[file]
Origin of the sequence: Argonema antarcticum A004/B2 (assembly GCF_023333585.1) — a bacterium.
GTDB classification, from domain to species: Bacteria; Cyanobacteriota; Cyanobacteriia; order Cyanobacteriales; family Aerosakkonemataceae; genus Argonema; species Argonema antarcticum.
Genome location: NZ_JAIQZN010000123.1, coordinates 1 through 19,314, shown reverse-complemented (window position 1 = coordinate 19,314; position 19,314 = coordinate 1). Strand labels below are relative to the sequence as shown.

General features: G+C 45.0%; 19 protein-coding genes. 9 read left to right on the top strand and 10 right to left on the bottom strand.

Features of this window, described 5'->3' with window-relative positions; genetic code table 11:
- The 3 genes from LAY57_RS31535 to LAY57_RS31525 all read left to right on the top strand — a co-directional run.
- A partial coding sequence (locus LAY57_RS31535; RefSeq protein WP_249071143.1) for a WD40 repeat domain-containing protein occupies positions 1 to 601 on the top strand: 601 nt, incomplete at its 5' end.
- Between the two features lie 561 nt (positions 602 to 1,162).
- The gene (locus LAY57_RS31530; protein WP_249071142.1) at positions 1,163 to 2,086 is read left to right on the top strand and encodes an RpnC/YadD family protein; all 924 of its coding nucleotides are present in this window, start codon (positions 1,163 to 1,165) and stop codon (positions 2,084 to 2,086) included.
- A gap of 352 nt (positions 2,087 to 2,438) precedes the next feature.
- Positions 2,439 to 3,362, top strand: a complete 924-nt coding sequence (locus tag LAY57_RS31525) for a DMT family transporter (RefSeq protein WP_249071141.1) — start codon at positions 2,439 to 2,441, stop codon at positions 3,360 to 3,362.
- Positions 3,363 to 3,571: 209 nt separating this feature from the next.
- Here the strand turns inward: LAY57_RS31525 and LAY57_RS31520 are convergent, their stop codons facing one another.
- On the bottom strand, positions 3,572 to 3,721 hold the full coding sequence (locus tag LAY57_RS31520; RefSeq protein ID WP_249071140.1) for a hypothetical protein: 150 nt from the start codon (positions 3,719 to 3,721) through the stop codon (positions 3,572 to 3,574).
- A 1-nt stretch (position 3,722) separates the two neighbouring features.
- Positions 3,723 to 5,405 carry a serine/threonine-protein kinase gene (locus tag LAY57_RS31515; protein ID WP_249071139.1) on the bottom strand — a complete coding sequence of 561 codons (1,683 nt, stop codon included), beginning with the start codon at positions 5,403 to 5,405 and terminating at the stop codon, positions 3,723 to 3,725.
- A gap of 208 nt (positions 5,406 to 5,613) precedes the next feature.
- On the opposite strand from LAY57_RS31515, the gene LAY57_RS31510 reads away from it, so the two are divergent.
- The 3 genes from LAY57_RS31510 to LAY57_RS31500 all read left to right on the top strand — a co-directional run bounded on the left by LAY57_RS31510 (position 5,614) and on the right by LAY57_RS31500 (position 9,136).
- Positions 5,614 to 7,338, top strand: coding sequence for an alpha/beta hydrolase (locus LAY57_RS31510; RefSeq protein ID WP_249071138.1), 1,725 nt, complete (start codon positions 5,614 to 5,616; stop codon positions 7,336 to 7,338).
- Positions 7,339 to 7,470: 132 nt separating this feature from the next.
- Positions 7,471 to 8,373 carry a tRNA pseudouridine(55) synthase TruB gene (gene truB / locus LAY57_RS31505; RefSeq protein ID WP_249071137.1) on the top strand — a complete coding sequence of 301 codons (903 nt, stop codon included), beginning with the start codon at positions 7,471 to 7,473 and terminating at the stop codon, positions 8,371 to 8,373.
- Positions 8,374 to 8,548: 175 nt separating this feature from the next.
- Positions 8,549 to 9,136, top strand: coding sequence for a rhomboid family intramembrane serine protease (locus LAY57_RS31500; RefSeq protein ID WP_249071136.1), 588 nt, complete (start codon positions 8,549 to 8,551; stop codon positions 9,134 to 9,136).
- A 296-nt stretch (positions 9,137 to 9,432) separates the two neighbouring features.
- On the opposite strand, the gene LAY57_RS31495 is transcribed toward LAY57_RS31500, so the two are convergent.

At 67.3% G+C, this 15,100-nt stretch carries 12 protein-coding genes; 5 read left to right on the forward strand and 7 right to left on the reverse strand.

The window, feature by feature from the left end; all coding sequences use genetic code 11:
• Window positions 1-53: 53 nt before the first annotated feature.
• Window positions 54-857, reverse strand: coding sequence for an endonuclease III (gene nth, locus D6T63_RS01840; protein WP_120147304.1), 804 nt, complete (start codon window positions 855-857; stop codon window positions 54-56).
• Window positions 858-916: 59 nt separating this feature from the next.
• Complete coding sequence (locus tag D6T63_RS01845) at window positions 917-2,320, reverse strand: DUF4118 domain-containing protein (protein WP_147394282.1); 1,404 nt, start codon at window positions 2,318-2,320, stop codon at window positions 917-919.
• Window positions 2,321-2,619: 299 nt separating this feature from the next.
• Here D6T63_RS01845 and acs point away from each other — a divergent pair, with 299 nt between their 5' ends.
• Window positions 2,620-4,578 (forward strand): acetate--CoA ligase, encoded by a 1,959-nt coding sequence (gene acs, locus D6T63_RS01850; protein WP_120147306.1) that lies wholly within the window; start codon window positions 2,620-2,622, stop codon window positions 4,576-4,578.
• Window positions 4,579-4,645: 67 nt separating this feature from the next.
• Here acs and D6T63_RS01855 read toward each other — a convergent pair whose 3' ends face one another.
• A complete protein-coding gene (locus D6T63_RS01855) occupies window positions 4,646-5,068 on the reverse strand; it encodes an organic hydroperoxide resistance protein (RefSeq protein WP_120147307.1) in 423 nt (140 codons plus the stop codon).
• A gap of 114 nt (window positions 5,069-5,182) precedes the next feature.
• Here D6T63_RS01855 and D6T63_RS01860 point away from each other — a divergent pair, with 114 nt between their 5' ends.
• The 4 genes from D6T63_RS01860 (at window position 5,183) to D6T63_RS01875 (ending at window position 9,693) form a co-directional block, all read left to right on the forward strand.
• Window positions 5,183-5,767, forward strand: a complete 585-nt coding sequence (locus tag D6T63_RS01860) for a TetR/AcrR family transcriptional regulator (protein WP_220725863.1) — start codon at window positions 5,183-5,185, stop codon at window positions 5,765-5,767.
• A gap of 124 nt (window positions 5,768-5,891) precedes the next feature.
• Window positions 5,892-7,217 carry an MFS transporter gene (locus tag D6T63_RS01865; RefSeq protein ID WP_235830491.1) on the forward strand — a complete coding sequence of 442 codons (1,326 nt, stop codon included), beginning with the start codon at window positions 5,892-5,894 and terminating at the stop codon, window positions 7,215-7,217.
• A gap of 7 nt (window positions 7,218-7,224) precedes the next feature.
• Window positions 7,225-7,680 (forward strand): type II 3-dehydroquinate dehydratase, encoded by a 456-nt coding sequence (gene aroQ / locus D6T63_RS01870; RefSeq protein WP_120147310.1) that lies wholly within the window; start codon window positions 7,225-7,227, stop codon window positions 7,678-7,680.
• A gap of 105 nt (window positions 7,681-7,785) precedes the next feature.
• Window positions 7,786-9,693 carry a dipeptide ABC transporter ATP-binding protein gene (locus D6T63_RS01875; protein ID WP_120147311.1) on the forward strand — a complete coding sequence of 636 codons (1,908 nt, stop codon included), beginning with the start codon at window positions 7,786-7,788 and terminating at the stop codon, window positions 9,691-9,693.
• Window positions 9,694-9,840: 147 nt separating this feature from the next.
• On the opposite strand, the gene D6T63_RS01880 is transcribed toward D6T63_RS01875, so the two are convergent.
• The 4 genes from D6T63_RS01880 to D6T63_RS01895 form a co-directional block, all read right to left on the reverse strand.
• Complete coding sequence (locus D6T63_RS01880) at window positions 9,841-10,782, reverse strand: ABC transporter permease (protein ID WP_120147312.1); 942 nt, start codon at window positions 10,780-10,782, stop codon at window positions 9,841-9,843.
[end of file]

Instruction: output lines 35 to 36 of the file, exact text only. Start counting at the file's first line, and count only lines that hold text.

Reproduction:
• Window positions 2,620-4,578 (forward strand): acetate--CoA ligase, encoded by a 1,959-nt coding sequence (gene acs, locus D6T63_RS01850; protein WP_120147306.1) that lies wholly within the window; start codon window positions 2,620-2,622, stop codon window positions 4,576-4,578.
• Window positions 4,579-4,645: 67 nt separating this feature from the next.